The post about dementia sufferers and their tendency to wander (May 6) evoked a host of stories about temporarily lost parents, grandparents, friends and relations. Almost everyone, it seems, has such a story — and unfortunately, those who haven’t may collect one or two in the future.  Reader Cathy Jensen sent a poignant tale of a friend who went wandering in his pajamas during the pre-dawn hours, but was found by the garbage collectors and brought home on the back of their truck. And reader Tom McAfee, en route to see his own mom and hopefully jog memories of children and grandchildren with photos, sent a link to a podcast aired on WNYC in March.

An offbeat idea, the WNYC piece explains, turned out to be a good solution for a nursing home in Germany from which residents were wandering off. Administrators created a bus stop in front of the home, complete with bench and a painted sign for a bus that never came. It provided a place where many wanderers could sit and wait until the urge to go back home, or elsewhere, melted away. Might not work everywhere, but it worked in Dusseldorf.

And reader JTMcKay4 sent, in case you missed them in the comments section, links to the Alzheimer’s Association’s “Safe Return” program and to a source for a long list of related documents. State-specific advance directive forms can also be downloaded, free, from the “Caring Connections” site maintained by the National Hospice and Palliative Care Association site, and this space remains committed to the support of the nonprofit Compassion and Choices, from which forms can also be downloaded.

There is no guarantee against winding up in a memory unit. But a little preparation can go a long way toward helping if the time comes.

Hanging in the 'hood – a good option for boomers and beyonders and the economy

Say you’re happy in your ‘hood. The sights are familiar, the neighbors are okay, the comfort level is high. Now say you’re 70-something or 80-something and you need a little help now and then, bringing in the papers, getting to doctors’ appointments, changing light bulbs. Do you really want to pull up roots and move to a totally new environment, re-learn where everything is, make new friends among people who never knew your children (or your parents)? The latter is being chosen every day for or by seniors in America; the former is spurring a movement with an interesting variety of formats under the general heading of Aging in Place. I really want an umbrella acronym for this category, but I don’t really want to be an AIP.

On her New Old Age blog for the New York Times a few days ago Paula Span wrote about her dad’s life in a NORC.

In my father’s apartment building in South Jersey, the older tenants start drifting into the small lobby each day around 1 p.m., taking up positions on chairs and couches. The ostensible reason: The mail is about to arrive. The real reason: They relish a chance to schmooze.

“There’s a lot of discussion about the economy,” Dad reports. “And what the president said about the police and that fellow in Massachusetts.” Lesser issues arise, too. Whose daughter is coming to visit. What is on sale at the ShopRite supermarket.

Twenty-five years ago, a University of Wisconsin professor coined a great term for this kind of residence. It is a naturally occurring retirement community, or NORC. The place wasn’t built for seniors; its tenants are all ages, infants through nonagenarians. But a substantial number of residents have been there long enough to grow old together.

Since he still drives, my father heads out each morning to buy the papers, which get passed from one apartment to another. (God forbid you should squander 50 cents for your own copy and read the headlines before suppertime.) He ferries friends to doctors’ appointments. He benefits, too: his pal Manny comes by several times a day to check on him, and neighbors stock his fridge with soup and strudel.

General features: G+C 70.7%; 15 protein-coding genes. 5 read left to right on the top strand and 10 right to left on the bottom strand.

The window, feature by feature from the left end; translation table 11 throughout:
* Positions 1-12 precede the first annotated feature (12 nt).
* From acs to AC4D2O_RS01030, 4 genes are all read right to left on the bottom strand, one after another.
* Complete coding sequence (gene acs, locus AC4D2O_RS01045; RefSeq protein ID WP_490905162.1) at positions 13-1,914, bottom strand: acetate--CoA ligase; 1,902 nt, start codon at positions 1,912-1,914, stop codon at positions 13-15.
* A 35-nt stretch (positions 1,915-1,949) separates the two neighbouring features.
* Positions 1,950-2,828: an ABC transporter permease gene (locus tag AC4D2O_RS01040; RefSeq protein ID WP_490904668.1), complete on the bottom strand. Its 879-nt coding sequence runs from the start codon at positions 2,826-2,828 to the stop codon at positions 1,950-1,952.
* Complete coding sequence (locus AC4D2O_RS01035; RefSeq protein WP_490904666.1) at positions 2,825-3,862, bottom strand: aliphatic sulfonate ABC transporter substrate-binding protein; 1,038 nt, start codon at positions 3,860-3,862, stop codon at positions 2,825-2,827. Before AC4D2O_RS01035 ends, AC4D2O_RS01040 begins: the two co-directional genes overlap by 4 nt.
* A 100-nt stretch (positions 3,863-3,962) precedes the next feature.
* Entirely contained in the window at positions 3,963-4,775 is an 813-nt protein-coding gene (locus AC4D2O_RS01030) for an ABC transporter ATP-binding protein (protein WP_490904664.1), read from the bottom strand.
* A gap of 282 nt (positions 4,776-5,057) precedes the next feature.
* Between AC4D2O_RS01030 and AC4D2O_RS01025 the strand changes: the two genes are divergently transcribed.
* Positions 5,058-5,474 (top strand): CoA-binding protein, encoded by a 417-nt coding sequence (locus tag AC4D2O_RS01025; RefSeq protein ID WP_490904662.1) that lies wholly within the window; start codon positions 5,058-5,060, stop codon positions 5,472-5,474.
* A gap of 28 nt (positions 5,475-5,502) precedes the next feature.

NORCs exist all over; probably half of Miami Beach, Fla., was a NORC at one time. Watching this little community cope with shopping and banking and constant medical visits, I have wondered why services can’t be brought to these residents. Wouldn’t it be more efficient to have a nurse visit weekly, instead of each person making a laborious trip to a doctor’s office? For the senior van to schedule regular excursions to ShopRite? For the high school orchestra to give concerts in the community room, since so few older residents go out after dark?

A number of NORCs do offer this kind of help. Twenty-five states have NORC supportive service programs, according to the queen of NORCs, Fredda Vladeck, who runs the United Hospital Fund’s Aging in Place Initiative. New York leads the list with 54 NORC programs operating in high-rises, garden apartment complexes and neighborhoods of single-family homes; Indiana comes in second. The common mission of the programs, Ms. Vladeck said, is “transforming communities into good places to grow old.”

NORC’s and their cousins the Village aging-in-place concepts are multiplying, but they’re nothing new. They’ve been around for more than a quarter of a century (if you discount the automatic NORCs that small towns and Native American communities offered in ancient America afforded. And they’re proven effective. “Numerous studies have documented the benefits and potential of NORCs, including a Senate report (PDF), a foundation grant report and a graduate thesis,” Span writes.

So why, after 25 years’ experience, are there not more support programs for the millions of older Americans already living in NORCs, and the millions more to come?

Ms. Vladeck, accustomed to lobbying and testifying and organizing, sounded philosophical. “It’s incubating,” she said. “Sometimes, innovation takes a long time.”

If you want to keep your parents out of nursing homes, or want to stay out of a nursing home yourself, learning about how these alternatives work isn’t a bad way to start the plan.  There may not be a long time left, at the rate America’s getting older.

When the Neighborhood Is the Retirement Village – The New Old Age Blog – NYTimes.com.